Learning to turn off that editor in order to fully access the intuitive, creative mind is an important skill to practice, one that expands possibilities and allows creativity to develop. Likewise, learning to change our other limiting and damaging self-critical beliefs is equally as importance to our over-all health and happiness.
And so I said, to my client, “Do you ever draw?” The answer came, “Heavens, no! I can’t draw a stick.” And that’s what she believed. “Okay, then let’s see if you are right about that.” And I suggested that she find a photograph of herself or a friend and turn it upside down, then draw the lines she saw there to see what happened. The next time she returned, she brought her drawings and expressed surprise at how much better her upside-down drawing appeared than her right-side-up attempt.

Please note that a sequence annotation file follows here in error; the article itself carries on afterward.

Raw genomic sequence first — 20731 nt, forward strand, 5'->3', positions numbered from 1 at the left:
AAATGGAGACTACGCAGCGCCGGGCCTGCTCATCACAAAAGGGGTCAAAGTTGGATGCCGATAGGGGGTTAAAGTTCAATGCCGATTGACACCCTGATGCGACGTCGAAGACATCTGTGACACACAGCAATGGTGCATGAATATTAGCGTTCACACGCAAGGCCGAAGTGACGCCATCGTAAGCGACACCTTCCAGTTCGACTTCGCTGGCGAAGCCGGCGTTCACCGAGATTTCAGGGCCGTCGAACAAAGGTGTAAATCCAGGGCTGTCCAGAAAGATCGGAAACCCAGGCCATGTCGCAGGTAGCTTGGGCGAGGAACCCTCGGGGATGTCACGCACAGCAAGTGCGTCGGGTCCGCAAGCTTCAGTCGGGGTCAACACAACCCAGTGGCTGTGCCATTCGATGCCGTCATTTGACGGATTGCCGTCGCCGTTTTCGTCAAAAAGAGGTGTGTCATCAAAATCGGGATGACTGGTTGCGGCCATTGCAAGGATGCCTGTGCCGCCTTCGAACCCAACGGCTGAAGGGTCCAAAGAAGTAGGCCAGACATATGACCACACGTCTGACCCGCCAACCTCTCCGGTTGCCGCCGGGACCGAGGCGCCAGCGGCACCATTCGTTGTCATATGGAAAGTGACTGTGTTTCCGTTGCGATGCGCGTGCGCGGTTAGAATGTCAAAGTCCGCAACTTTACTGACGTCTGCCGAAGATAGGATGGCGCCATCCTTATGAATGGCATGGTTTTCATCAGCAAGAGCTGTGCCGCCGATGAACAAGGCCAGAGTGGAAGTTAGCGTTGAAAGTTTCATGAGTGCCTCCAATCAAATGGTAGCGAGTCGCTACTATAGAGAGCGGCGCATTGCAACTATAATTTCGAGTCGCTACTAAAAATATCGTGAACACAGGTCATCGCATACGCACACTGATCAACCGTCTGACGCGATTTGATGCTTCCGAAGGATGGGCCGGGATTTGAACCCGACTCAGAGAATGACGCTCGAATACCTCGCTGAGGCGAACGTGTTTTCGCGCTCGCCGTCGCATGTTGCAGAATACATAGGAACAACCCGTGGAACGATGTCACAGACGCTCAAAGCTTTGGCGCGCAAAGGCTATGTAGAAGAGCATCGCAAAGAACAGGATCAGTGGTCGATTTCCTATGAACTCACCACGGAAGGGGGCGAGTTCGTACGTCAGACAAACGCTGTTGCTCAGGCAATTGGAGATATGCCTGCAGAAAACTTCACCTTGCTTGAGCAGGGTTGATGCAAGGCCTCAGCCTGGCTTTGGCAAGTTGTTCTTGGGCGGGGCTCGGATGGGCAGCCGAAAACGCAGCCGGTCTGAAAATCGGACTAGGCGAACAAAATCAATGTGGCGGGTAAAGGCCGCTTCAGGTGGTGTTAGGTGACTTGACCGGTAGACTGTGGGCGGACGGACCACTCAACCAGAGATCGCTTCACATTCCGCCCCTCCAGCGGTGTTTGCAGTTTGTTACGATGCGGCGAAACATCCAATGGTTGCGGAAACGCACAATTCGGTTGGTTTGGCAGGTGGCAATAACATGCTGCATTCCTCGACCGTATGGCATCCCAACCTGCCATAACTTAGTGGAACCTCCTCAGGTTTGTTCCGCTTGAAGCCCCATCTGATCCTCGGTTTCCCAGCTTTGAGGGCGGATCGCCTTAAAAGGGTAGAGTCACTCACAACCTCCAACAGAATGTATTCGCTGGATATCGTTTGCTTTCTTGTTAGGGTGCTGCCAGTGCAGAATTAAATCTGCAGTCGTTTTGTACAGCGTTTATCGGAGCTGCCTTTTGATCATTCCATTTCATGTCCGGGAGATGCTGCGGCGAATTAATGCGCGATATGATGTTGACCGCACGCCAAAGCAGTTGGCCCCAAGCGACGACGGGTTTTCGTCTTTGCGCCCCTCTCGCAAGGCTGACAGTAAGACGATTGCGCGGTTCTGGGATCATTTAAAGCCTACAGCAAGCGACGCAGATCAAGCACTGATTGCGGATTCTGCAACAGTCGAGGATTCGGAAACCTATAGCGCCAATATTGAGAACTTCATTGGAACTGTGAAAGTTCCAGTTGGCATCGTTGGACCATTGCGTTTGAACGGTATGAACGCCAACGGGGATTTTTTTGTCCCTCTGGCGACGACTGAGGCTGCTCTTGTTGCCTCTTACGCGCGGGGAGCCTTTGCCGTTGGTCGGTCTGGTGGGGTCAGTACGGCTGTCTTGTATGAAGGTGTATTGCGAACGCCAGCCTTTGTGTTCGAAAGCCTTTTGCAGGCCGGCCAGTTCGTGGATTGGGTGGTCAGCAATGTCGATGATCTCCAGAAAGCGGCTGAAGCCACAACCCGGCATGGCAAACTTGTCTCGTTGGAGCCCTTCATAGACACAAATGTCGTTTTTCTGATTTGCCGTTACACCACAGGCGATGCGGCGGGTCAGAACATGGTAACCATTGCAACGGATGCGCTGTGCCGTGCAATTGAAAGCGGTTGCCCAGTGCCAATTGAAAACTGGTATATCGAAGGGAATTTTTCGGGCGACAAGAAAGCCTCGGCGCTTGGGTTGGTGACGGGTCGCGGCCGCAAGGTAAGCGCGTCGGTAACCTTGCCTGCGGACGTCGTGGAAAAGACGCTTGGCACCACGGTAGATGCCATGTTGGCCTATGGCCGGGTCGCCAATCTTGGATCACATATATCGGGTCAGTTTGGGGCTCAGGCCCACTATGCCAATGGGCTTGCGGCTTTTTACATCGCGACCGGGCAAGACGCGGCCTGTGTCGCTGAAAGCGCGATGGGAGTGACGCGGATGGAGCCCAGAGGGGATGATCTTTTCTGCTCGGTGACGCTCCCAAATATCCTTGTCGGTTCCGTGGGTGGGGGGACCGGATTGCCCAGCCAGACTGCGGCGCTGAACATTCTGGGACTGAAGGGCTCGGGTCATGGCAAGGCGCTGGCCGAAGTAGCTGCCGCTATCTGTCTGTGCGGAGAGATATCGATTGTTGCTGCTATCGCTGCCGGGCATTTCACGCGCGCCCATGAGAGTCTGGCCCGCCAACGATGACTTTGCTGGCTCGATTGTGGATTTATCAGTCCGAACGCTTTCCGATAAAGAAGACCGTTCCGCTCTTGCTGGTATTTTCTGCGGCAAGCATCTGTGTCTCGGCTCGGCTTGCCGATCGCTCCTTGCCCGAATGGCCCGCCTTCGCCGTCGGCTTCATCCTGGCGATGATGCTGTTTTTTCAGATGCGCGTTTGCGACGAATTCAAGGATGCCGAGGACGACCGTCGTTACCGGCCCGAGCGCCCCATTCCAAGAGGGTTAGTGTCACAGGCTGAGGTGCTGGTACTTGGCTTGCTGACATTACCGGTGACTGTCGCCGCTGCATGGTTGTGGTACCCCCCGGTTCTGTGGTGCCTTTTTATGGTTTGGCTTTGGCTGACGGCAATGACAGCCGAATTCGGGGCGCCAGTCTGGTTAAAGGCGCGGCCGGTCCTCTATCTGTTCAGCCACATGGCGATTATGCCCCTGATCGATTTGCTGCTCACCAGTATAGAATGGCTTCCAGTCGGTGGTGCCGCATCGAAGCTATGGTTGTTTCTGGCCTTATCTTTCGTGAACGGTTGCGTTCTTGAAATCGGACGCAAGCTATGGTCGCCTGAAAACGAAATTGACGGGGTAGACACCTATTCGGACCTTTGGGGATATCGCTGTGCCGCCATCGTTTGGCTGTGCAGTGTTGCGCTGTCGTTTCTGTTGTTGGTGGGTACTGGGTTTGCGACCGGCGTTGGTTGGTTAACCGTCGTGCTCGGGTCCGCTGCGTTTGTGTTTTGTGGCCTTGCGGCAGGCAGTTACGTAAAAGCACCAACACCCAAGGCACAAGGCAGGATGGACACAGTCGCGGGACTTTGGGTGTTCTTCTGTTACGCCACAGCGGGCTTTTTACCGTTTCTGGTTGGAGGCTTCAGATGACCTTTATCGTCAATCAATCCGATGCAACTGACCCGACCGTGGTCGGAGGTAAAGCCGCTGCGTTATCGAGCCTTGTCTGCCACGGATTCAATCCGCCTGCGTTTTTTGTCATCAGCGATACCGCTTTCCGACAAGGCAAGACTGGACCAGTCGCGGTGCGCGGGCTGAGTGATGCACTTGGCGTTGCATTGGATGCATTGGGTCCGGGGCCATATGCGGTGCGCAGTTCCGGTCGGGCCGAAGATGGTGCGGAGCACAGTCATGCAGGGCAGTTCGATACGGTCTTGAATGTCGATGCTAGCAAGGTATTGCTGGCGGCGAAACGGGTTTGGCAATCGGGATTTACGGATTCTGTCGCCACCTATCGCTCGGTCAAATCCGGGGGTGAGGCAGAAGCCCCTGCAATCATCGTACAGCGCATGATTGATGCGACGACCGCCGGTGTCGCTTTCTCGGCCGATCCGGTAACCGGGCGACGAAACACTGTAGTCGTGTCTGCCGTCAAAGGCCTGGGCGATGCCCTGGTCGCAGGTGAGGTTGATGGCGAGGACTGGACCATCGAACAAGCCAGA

This wonderful exercise comes from Drawing on the Right side of the Brain, by Betty Edwards, an insightful book that can jump start your drawing skills and disprove the myths you believe about your ability to draw.
What happened to me and happens to everyone who tries this is, “the left brain goes to sleep”. The left brain, even though this designation is over simplified, holds our rules, our order, symbols, our beliefs and, of course, our self-criticism. When you turn the picture upside down, the left brain says, “Oh, that is foolish,” and as a result, ‘beliefs’ about what the drawing should look like disappear. In the absence of expectations, self-criticism stops. And the next thing you know, you are just seeing the lines and following them around the page with your pencil.
Now wouldn’t it be nice if we could do this with all our self-critical thoughts?
Today's upside down drawing. I haven't done this in a while. I'm still surprised by the results.I'll have to try that baby face again. Fun.